The seventh day of Pesach, “Shvi’i shel Pesach”, begins tonight, running straight on into Shabbat tomorrow night, giving us an “8-day Pesach” along with our fellow Jews in the Diaspora (who celebrate an extra day of the festival).
Shvi’i shel Pesach is the day the Children of Israel finally crossed the Red Sea into the Sinai Desert after fleeing Egypt, witnessing the miraculous Splitting of the Sea.
Sivan Rahav Meir, my favourite “Rebbetzin” and commentator on both current affairs and the Torah, has this lovely insight into the 7th Day:
Shvi’i Shel Pesach (the Seventh Day of Passover) is just ahead of us. There are commentaries that claim that the thing that happened on this day – the splitting of Yam Suf (the Sea of Reeds) – is more dramatic than the Exodus from Egypt and the Giving of the Torah. Why? This is how *Rebbetzin Yemimah Mizrachi* explains it:
“On the Seventh Day of Passover the sea was split. A fierce wind started blowing, and in front of the incredulous eyes of the Children of Israel and the Egyptians, something started happening, that no one could believe would happen: ‘It is splitting, it is splitting!’ Yes, it is possible. And you take a step and another step and another step, and exit the trail on the other end, and in the meantime, behind you, you leave all the sorrow and troubles and all the enemy soldiers who have persecuted you. You really must recite the Song of the Sea and picture it, like a painting; to picture yourself passing through, your children are bundled in your dresses, not believing what they see. You walk between those transparent walls, finding your own path to freedom. Everyone needs a Splitting of the Sea: in livelihood, in health, education, marriage, in our private and national affairs – this mechanism worked then and it works now as well. We must believe that it is possible to change and to be changed. It is possible to exit from the other end of the sea, to go out from narrow straits to well-being.”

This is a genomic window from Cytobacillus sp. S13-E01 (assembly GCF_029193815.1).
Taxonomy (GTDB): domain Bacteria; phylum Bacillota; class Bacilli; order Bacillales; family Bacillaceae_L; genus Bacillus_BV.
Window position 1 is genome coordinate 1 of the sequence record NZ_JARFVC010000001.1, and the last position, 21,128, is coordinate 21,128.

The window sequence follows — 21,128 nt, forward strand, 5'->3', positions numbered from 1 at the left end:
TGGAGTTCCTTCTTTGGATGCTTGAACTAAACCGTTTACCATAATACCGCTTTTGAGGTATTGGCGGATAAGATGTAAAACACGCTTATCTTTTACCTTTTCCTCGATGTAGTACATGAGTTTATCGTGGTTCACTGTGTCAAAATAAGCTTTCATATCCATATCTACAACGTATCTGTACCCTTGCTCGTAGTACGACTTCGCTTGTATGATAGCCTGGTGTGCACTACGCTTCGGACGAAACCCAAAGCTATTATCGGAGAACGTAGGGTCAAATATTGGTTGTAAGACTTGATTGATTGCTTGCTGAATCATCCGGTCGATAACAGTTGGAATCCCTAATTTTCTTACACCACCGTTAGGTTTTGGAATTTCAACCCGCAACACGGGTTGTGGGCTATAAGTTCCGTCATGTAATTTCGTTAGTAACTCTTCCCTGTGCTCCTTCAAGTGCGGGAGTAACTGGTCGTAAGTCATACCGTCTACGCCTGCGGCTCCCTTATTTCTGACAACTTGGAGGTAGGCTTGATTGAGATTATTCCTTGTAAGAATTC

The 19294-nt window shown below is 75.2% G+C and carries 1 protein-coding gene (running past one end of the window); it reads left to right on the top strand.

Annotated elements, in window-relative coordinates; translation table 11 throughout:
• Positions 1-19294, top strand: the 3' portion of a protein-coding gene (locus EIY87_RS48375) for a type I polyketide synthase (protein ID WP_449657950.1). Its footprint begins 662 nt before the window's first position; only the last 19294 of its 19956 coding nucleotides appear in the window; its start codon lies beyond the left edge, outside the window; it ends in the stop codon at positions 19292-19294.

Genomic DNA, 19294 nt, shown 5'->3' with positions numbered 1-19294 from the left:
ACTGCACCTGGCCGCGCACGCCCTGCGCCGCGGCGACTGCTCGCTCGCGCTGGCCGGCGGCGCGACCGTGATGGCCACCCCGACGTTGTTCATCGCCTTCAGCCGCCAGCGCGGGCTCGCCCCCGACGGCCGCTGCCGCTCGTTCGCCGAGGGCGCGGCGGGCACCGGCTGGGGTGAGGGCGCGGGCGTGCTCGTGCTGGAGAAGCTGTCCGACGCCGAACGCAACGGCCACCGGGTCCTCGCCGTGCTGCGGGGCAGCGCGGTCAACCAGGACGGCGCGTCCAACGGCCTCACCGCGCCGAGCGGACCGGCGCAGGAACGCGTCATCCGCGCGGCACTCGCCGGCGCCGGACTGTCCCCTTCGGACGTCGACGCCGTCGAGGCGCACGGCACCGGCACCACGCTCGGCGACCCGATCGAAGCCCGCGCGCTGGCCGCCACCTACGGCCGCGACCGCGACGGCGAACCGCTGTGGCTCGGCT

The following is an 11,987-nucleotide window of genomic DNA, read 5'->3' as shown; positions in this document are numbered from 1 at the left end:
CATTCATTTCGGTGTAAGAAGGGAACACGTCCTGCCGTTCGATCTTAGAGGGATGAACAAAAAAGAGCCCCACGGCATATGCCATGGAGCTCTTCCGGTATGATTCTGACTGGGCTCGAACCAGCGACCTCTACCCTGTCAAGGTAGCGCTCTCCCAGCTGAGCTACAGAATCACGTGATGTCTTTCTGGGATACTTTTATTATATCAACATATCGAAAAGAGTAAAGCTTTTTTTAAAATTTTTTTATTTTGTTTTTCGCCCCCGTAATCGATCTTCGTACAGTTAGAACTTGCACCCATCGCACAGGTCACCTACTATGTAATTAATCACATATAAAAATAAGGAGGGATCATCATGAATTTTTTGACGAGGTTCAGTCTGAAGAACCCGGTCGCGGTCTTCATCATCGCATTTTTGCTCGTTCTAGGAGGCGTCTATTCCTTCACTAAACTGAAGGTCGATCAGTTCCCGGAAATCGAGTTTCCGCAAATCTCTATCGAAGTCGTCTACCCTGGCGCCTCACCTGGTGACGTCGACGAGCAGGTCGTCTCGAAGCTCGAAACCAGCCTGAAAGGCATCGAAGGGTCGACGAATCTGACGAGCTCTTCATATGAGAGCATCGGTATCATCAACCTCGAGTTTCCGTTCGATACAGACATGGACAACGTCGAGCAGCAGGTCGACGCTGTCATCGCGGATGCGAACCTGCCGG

Chag Sameach and Shabbat Shalom!
More food for thought comes from the UK Chief Rabbi Efraim Mirvis, with these insights into the last days of Pesach and the days that come after it:
I would like to wish all those celebrating Chag Same’ach and Shabbat Shalom – and if you are outside Israel, yet another Chag Same’ach! 😀
Happy cleaning up after Shabbat! See you all on the other side.